For this second card I die cut three feathers from the textured cardstock and used blending tools to apply the three colours of oxide ink. I splattered a little water over them, waited then dabbed it away with a paper towel which gave me the little light dots on each feather. Once again the feathers are layered on the same canvas textured cardstock with a sentiment from the same ‘feathered’ set.
We would love to see the colour trios you come up with. Please use the link up below to link directly to your card on whatever social media platform you use. You have until May 30 to play along. I can’t wait to see all the colour combos; I am ready for new inspiration!
I’ve been enjoying some pencil colouring lately, especially on ‘Stardream’ shimmer paper. (this background is stardream lapis lazuli) Working on a dark background requires a different approach but the results can be quite eye catching. I stamped a few of the ‘wonderland’ poppies from Altenew on blue shimmer cardstock with antique linen distress oxide ink. The oxide ink ends up looking almost white on such a bold background.
My pencils are Faber Castell Polychromos but you could use whatever coloured pencils you have on hand. With a dark background it helps to lay down a light base of white before adding colours over the top. I chose two pink pencils plus a white to colour the petals and blended from white on the petal edges to dark pink at the petal base. I preserved the stamped lines where I could but occasionally coloured over them and did what repairs I could with my white pencil. I used a bright green pencil for the stems and sepals and a tiny spot of yellow in the centre of the lowest poppy.
As always it is hard to capture the shimmer of the paper on camera but I think you can see a bit of it in each photo. I stamped and embossed the sentiment on the panel but made a patchy job of it so I stamped it on cream cardstock and cut it out with the avery elle sentiment dies that are never far from my side these days! I popped the sentiment up on dimensional tape and added the panel to a cream card base.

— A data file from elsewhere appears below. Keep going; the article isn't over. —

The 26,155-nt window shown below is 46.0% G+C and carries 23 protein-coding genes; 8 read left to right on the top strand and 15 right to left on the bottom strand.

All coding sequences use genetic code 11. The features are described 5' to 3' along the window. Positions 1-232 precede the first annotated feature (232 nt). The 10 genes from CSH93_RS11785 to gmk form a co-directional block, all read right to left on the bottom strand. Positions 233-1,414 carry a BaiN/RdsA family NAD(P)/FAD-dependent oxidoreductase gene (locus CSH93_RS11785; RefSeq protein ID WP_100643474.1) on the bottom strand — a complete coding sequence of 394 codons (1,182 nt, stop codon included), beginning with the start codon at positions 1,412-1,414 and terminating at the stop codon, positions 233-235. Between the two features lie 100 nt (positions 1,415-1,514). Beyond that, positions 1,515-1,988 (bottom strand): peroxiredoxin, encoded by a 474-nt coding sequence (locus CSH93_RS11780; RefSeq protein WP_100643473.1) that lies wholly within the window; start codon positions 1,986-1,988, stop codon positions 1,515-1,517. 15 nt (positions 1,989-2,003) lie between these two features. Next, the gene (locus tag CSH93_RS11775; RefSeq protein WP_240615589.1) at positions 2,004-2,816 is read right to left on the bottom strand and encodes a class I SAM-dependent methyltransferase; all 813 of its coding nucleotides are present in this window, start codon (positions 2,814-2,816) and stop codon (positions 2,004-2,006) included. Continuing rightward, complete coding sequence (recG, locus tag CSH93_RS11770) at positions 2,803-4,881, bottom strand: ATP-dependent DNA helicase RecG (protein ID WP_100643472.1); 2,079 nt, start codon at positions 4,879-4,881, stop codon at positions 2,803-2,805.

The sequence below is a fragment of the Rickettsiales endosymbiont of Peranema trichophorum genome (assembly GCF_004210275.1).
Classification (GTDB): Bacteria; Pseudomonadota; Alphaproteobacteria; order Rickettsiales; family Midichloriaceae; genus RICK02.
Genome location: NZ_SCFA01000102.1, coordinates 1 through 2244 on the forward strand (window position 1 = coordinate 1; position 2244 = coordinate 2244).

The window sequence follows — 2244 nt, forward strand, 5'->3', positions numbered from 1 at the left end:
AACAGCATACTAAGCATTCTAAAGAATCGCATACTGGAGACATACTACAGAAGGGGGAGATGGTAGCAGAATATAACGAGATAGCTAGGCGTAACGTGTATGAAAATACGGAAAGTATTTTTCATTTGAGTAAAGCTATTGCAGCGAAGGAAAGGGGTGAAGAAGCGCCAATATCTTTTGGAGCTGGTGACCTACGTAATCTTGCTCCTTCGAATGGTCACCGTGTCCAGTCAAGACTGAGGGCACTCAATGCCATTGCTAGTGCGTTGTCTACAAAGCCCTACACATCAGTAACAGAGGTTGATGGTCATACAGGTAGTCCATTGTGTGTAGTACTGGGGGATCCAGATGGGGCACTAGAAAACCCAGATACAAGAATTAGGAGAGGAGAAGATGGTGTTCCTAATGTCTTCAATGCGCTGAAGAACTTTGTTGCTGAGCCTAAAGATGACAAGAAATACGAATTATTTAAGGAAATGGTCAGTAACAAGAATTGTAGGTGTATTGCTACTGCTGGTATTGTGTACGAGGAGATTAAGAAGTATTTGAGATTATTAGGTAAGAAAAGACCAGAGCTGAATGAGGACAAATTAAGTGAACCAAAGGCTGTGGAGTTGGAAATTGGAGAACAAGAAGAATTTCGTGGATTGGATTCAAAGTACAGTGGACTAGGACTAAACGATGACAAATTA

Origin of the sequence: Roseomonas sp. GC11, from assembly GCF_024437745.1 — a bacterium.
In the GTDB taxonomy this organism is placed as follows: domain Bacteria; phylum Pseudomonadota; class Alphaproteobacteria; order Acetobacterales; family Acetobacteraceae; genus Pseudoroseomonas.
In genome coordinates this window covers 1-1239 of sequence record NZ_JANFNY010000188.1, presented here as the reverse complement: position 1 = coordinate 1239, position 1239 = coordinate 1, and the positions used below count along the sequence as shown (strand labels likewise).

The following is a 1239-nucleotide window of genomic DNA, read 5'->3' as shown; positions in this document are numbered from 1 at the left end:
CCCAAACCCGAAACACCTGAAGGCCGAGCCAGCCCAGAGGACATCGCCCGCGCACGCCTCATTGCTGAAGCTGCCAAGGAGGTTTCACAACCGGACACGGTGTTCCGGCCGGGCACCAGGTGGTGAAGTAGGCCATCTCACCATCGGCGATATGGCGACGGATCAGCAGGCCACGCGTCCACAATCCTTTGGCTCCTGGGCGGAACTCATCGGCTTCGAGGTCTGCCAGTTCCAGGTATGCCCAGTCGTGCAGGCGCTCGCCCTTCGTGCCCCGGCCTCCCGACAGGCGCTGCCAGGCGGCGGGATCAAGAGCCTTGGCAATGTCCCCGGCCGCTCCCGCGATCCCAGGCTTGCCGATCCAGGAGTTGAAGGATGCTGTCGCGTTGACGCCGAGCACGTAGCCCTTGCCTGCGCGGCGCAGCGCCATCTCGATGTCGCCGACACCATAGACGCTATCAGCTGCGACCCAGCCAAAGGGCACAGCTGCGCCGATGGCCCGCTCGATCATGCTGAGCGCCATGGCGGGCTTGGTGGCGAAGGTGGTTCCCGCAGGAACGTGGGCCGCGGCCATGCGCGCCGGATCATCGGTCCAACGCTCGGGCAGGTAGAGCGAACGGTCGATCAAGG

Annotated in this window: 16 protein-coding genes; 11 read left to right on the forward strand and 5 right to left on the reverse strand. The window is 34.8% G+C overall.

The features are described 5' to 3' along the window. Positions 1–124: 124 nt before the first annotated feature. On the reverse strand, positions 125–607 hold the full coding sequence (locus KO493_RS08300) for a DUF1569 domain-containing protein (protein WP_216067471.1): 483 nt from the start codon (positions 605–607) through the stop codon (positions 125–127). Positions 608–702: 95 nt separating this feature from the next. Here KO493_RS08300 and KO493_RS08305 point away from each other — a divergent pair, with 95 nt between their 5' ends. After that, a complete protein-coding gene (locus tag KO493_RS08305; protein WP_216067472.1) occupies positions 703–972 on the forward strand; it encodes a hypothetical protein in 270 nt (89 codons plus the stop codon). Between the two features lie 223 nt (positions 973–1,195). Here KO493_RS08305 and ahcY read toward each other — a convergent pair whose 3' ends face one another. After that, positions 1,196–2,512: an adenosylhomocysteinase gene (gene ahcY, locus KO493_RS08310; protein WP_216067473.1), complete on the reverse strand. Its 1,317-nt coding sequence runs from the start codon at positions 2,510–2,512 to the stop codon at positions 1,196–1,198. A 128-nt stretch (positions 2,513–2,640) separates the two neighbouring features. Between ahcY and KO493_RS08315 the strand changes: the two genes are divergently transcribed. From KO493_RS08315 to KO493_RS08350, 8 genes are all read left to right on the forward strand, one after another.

I love that sentiment and hope you all stay awesome today, my friends!
Are you a wee bit surprised to see a journal page here? I’m surprised myself, surprised but pleased. I really enjoyed dreaming it up and making it. It didn’t end up looking as I imagined but that is the way with journal pages is it not?
This art journal is a Fabriano journal; the paper is nice and thick but not watercolour paper so I painted over it with absorbent ground first. Then I grabbed a bunch of stamps from Darkroom Door along with three light coloured oxide inks and stamped mesh, stone and woodgrain texture stamps over the background. I spritzed it with water to soften the edges of the stamped images and dabbed some out too to make it subtler. Even after adding some water it was still bolder than I wanted so I painted another thin layer of absorbent ground over it.
I filled the bottom of the page with repeat stampings of flowers from the Darkroom Door ‘tall flowers‘ set in distress inks then blended some of the big flowers with water. They don’t blend as well as they do on watercolour paper but the effect is still nice.
I added grass and flowers from the DD ‘ nature walk‘ set, also in distress ink then a border with the mesh texture stamp in black soot oxide ink. It was a bit bolder than I wanted so I spritzed then dabbed with a paper towel ( as you can see I’m a fan of the ‘spritz and dab’ ). I splattered wild honey, forest moss and dusty concord diluted ink over the whole spread and it ended up looking like confetti. To boost a few of the flowers I outlined them with fine tipped black markers.
I wrote psalm 18:36 with a brush pen leaving a space to stamp the word ‘steps’ with the DD alphabet medley stamps. I find choosing words for a journal page tricky, which words and how to add them. But the beauty of a journal page is the experimental nature of it. If I don’t like something on this page, I’ll try something different on another. Once the ink had dried I sealed the large flowers and the lettering with distress micro glaze.
Do you have any art journallers you would recommend for inspiration? I already follow Rachel Greig from Darkroom Door, Julie Fei-Fan Balzer, Vicky Papaioannou and Maremi SmallArt who all have different styles and inspiring journal pages.
I’m hoping to create in my journals more often and will share pages here if possible. Even if you are not an art journal person the designs can usually be converted to a card and sometimes start out as cards anyway!